2017 DH Calendar—Judy

tyler tullis

Tyler Tullis
Senior Account Executive

Feb 16, 2017

2017

OUR TEAM LOVES making cool gifts. But as we headed into 2017, we wanted to make something that showcased the wide range of our six designers.

So we decided to make a standing letterpress calendar. Each designer was tasked with two months to design any way they wanted. This is the result.

Assembly Instruction Video

Over the course of the year, we’ll sit down with each designer to ask them about their unique approach to a blank-canvas project. Starting us off is Senior Art Director Judy Heggem-Davis.

Tyler: Animals seemed to be the recurring theme in your months. Tell us about that.

Judy: I was thinking about a graphic type treatment at first, but I saw some of that in what others were doing so I went with mashups of holidays I like, such as Groundhog’s Day and Valentine’s. I guess I’m just an animal lover.

Tyler: The style you chose for this piece is pretty crisp. Would you say that’s reflective of your overall aesthetic?

Judy: Not necessarily. I love flat, retro or hand-drawn things, but when I started designing in the relatively small calendar space. It was more suited to something with cleaner geometric shapes. That also let me take advantage of the medium’s unique characteristics—over-print, natural texture and embossing effect.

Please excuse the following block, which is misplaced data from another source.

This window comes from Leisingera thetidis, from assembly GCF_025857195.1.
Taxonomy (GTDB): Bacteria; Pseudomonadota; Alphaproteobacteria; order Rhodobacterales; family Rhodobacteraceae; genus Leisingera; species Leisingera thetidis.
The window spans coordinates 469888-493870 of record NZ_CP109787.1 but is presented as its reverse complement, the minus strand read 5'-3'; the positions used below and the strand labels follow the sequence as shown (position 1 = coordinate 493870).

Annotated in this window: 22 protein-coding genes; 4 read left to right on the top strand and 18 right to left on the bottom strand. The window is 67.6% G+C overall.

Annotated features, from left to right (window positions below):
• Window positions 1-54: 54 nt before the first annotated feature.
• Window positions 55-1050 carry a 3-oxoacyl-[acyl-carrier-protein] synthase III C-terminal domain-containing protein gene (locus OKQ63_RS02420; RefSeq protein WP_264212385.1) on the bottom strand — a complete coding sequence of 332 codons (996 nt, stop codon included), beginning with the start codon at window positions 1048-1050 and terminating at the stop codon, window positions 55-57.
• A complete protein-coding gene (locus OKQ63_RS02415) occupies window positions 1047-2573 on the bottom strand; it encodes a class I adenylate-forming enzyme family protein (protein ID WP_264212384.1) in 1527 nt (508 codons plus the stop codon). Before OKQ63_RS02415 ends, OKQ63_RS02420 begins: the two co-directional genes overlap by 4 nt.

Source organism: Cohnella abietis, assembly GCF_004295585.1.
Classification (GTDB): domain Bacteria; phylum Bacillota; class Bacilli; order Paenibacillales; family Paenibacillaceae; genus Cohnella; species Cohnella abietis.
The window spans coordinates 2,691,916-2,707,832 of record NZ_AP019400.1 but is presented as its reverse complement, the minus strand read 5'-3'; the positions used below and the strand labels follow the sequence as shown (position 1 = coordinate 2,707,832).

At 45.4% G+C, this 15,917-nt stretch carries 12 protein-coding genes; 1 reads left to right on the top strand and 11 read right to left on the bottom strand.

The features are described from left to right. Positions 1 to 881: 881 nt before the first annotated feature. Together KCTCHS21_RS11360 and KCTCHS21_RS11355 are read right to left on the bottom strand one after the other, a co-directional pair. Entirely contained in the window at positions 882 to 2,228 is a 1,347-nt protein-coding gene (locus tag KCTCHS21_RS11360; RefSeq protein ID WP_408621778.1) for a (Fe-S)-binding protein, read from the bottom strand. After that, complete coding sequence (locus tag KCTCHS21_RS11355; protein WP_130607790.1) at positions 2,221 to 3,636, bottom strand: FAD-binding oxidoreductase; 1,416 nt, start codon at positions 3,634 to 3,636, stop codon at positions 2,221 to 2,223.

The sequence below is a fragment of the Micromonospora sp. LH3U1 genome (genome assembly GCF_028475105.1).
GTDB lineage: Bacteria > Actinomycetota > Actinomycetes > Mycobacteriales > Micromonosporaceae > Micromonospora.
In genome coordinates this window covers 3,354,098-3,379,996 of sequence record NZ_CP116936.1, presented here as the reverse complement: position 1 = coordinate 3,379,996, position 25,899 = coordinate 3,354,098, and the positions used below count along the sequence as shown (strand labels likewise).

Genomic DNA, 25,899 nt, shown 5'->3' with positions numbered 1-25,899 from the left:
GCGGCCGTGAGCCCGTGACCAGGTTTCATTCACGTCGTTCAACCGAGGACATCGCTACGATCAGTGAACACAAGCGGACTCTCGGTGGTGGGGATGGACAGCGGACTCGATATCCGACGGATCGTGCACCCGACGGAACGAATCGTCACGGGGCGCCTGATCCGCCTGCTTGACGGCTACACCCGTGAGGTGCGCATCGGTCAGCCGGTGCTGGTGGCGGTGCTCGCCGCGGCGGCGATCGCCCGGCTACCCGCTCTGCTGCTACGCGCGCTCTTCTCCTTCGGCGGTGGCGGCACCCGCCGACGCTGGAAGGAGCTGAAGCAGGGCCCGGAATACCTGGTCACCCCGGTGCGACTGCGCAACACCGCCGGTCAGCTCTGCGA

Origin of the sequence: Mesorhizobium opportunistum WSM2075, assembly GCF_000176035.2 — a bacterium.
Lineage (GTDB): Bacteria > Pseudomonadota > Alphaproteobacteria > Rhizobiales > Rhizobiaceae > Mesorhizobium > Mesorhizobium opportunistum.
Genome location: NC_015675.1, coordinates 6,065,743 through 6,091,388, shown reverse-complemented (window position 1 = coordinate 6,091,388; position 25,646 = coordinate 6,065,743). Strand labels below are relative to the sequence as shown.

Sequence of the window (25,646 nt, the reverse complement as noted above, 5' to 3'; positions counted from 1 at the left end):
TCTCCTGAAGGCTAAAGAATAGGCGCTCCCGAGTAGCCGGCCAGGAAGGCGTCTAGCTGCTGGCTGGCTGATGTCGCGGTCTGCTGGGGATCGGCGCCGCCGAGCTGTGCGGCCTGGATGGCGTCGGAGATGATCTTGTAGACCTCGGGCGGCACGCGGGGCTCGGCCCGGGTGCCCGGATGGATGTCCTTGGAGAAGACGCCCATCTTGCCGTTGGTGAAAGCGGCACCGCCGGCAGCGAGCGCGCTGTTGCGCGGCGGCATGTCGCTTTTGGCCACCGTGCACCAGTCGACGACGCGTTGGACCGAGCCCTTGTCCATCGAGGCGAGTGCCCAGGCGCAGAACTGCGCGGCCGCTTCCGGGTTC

Tyler: I know you love letterpress, and paper in general. Talk about that.

Judy: I do love letterpress. You get a sense of depth with a toothy, cotton paper that feels really rich. And you get pure ink colors with letterpress, which we hardly ever get anymore. The debossing that happens when you letterpress adds such dimension. It’s like adding a frame to a picture. I’m all about the old-school.

I loved doing the press check, too. I could stay and listen to that rhythmic chugging of the press all day. It’s such a happy sound to me.

Tyler: What constraints did you face on this project?

Judy: There was worry about this being cohesive with six cooks in the kitchen, but we found ways to unify under a theme like the two colors we selected. The size of the cards also limited how detailed we could go with designs, as I’m sure John and Julie in particular will discuss later on.

Tyler: Final thoughts?

Judy: Breanna at TypeBee, our printer and true craftswoman, was also a huge partner in this. It was important to have her pulled in early. She helped us engineer the stand and die cut. She even sent her interns to help us assemble. It kept us inspired.

It was soul food for the team. Everyone has such a different style, interests and talents so it’s great to see that range come to life. I’m proud of what our team has created and look forward to the next iteration!

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